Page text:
suspected and from which arm of the bureaucracy they
Little wonder that the government's
decision to clamp down on the pondoks in the wake
of such uncertainty has given rise to one question: have
these Islamic schools become convenient scapegoats for
an administration frustrated by its inability to find
out who is behind the violence in the south?
A cautionary tale
Currently there are
some 550 pondoks - 300 of which offer an Islamic
education while the rest use the dual curriculum of
religious and secular lessons.
As such, an
editorial in Thursday's The Nation newspaper, cautioned
Thaksin about the danger of such a "heavy-handed
approach", since the closure of the schools could
trigger widespread resentment among southern Muslims
toward the central government.
authoritarian approach targets all pondoks
indiscriminately, assuming they all foster militancy
among students and that these youths have the potential
to become terrorists," the editorial declared. "Such
insensitivity will prove counterproductive as it seems
to confirm many Muslim southerners' suspicion that the
government is bent on weakening [their] social fabric."
Muslim scholars are also concerned, saying the
pondoks are a pillar in shaping the identity and
culture of Thailand's Muslims.
schools are very significant and have played a historic
role for the Thai Muslims," said Imtiaz Yusuf, head of
the religious department at Bangkok's Assumption
University. "It is true across the rest of Southeast
Asia where you find Muslim minorities, like in the
Furthermore, these schools can be
credited for generating "a very impressive" amount of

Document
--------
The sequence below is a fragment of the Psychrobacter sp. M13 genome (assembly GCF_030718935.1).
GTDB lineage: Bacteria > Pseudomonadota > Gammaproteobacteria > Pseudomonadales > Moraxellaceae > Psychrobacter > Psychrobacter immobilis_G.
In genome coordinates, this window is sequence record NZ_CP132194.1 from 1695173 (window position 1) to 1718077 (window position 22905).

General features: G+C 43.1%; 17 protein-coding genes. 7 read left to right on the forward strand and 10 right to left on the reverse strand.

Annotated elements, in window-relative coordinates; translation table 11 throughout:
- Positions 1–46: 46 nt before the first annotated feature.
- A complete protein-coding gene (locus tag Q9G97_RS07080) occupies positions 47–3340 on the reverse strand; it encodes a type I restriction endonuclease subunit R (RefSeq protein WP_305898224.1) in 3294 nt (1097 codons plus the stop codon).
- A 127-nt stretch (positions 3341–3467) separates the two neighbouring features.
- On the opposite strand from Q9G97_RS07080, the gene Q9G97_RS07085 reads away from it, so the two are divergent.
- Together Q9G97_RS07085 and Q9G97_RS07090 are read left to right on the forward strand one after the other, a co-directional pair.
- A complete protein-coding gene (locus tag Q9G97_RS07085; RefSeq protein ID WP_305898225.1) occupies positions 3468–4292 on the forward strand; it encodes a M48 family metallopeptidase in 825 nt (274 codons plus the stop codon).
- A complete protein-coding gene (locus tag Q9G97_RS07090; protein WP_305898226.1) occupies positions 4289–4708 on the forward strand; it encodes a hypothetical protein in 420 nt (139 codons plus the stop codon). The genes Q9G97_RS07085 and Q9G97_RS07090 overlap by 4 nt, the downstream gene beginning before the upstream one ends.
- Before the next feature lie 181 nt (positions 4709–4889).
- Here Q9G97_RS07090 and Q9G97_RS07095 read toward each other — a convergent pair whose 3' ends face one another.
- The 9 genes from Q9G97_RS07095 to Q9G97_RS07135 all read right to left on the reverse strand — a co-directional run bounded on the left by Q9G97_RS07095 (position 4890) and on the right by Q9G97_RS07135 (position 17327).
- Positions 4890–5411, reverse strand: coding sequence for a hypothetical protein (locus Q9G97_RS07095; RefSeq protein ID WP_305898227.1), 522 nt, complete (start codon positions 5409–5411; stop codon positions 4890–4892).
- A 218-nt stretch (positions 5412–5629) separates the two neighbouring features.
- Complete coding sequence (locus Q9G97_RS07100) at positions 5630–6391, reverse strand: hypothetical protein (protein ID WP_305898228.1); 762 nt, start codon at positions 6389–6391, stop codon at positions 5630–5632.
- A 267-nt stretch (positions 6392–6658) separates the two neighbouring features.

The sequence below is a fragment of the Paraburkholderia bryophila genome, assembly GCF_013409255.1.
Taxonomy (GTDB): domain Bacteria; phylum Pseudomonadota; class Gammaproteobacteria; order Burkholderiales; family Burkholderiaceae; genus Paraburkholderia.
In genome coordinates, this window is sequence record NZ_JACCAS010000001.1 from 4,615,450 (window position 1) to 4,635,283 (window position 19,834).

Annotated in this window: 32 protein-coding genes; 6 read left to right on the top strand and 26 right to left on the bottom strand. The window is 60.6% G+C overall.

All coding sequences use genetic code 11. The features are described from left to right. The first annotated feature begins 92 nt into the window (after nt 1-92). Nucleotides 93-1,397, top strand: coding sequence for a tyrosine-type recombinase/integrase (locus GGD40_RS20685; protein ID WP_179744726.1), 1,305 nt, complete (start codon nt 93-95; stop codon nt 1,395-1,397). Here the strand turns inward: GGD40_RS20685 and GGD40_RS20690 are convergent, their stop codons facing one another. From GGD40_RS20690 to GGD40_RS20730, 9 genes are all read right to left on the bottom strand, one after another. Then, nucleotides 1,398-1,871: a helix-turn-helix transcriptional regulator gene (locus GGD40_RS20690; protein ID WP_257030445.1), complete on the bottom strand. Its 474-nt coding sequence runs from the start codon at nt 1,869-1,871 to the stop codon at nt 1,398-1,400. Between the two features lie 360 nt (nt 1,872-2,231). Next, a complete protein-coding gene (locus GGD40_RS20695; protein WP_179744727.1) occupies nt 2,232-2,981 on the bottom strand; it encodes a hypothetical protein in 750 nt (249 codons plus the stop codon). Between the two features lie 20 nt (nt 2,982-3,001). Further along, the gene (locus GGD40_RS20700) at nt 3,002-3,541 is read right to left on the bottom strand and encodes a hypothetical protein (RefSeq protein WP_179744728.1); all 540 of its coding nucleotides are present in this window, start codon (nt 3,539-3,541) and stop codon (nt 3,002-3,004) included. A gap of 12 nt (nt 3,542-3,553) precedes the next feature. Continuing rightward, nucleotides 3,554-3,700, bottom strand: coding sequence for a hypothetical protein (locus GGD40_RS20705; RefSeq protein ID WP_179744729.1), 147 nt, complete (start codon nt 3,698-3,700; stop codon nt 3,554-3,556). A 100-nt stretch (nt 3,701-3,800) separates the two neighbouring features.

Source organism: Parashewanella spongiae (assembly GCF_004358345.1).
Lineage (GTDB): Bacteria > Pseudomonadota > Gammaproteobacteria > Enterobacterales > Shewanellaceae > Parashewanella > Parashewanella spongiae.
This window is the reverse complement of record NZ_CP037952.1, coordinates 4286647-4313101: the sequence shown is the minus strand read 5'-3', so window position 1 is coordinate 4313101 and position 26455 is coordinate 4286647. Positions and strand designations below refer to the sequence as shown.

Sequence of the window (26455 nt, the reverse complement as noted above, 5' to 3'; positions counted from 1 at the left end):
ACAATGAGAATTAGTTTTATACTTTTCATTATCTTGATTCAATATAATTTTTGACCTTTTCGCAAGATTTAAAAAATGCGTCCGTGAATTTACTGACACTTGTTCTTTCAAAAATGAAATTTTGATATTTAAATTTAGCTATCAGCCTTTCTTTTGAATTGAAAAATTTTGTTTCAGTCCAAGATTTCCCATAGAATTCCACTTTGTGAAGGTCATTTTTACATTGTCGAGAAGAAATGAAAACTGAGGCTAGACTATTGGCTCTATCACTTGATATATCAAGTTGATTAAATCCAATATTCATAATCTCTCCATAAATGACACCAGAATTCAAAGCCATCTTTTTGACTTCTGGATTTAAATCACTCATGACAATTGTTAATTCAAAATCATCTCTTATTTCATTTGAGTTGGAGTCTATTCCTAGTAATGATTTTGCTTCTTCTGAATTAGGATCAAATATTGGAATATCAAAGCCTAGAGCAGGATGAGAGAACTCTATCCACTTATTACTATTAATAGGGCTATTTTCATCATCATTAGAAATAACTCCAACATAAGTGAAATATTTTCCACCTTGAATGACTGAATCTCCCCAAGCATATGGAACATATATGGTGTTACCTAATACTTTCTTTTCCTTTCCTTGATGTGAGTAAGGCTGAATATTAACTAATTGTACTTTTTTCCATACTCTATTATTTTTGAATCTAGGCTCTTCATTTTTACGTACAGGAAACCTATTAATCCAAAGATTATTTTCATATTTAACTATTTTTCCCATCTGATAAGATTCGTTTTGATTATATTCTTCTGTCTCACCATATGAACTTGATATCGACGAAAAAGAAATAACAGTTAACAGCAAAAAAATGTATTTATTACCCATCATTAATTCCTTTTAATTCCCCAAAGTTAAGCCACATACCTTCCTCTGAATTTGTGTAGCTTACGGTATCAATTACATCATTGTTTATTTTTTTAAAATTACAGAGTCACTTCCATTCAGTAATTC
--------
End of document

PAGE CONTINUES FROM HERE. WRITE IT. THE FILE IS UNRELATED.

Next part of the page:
Islamic literature and religious scholars, he added.
"The government needs to recognize this before it tries
to enforce the change."
According to Nimu
Makaje, vice president of the Islamic Council in the
southern province of Yala, the government's move against
the schools has resulted in confusion, since "people are
not sure what the policies are and what kind of change
will take place".
"The people who run the
schools are also not ready to register their
institutions," he added.
today, extremists tomorrow?
which function outside of the education mainstream,
specialize in teaching the unique language that Muslims
in the area speak, aspects of that region's rich culture
and heritage and its connections to Islam.
since last year, these Islamic schools, which are
largely privately owned, have come under a cloud of
suspicion after reports that the Islam being taught in
the classrooms had begun to propagate the more
intolerant and arch-conservative Wahhabi strand of Islam
from Saudi Arabia.
The searching of
pondoks for separatists and the interrogation of
teachers since January indicate how preoccupied Bangkok
is with the "danger" that it says is posed by these
This mindset exposes the government's
inability to grasp what matters to Thai Muslims, Surin
Pitsuwan, a former foreign minister and one on the
Muslim minority's high-profile public figures, has
argued in the press.
"The appeal of the
traditional Islamic education is still very strong," he
wrote in early February. "It must be realized that in
the pondoks today are not tomorrow's extremists
separatists, but a future leadership that can offer hope
for the region."